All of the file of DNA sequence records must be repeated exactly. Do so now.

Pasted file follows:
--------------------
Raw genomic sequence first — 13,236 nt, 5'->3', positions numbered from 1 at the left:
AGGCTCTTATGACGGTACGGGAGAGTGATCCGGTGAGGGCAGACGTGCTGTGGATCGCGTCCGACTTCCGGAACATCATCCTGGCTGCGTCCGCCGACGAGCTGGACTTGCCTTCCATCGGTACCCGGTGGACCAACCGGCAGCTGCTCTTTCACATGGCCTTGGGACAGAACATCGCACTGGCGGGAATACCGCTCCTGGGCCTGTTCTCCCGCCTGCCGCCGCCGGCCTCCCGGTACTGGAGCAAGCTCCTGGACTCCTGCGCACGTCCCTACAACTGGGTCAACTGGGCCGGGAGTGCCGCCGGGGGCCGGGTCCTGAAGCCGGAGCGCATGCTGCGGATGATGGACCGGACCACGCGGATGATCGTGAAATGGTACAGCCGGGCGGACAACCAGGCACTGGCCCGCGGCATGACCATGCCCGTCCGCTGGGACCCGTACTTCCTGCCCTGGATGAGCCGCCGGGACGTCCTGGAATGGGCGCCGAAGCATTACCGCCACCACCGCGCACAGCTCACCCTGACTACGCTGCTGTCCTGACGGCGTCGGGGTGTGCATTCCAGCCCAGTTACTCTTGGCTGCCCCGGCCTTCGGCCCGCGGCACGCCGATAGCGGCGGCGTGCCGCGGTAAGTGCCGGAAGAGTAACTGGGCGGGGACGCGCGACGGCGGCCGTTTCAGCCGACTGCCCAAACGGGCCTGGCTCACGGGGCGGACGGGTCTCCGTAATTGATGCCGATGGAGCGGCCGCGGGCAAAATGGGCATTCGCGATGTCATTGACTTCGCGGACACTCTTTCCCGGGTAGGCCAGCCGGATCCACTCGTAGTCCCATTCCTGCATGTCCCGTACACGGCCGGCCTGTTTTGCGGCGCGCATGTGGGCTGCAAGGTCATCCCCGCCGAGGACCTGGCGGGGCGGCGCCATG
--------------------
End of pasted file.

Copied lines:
Raw genomic sequence first — 13,236 nt, 5'->3', positions numbered from 1 at the left:
AGGCTCTTATGACGGTACGGGAGAGTGATCCGGTGAGGGCAGACGTGCTGTGGATCGCGTCCGACTTCCGGAACATCATCCTGGCTGCGTCCGCCGACGAGCTGGACTTGCCTTCCATCGGTACCCGGTGGACCAACCGGCAGCTGCTCTTTCACATGGCCTTGGGACAGAACATCGCACTGGCGGGAATACCGCTCCTGGGCCTGTTCTCCCGCCTGCCGCCGCCGGCCTCCCGGTACTGGAGCAAGCTCCTGGACTCCTGCGCACGTCCCTACAACTGGGTCAACTGGGCCGGGAGTGCCGCCGGGGGCCGGGTCCTGAAGCCGGAGCGCATGCTGCGGATGATGGACCGGACCACGCGGATGATCGTGAAATGGTACAGCCGGGCGGACAACCAGGCACTGGCCCGCGGCATGACCATGCCCGTCCGCTGGGACCCGTACTTCCTGCCCTGGATGAGCCGCCGGGACGTCCTGGAATGGGCGCCGAAGCATTACCGCCACCACCGCGCACAGCTCACCCTGACTACGCTGCTGTCCTGACGGCGTCGGGGTGTGCATTCCAGCCCAGTTACTCTTGGCTGCCCCGGCCTTCGGCCCGCGGCACGCCGATAGCGGCGGCGTGCCGCGGTAAGTGCCGGAAGAGTAACTGGGCGGGGACGCGCGACGGCGGCCGTTTCAGCCGACTGCCCAAACGGGCCTGGCTCACGGGGCGGACGGGTCTCCGTAATTGATGCCGATGGAGCGGCCGCGGGCAAAATGGGCATTCGCGATGTCATTGACTTCGCGGACACTCTTTCCCGGGTAGGCCAGCCGGATCCACTCGTAGTCCCATTCCTGCATGTCCCGTACACGGCCGGCCTGTTTTGCGGCGCGCATGTGGGCTGCAAGGTCATCCCCGCCGAGGACCTGGCGGGGCGGCGCCATG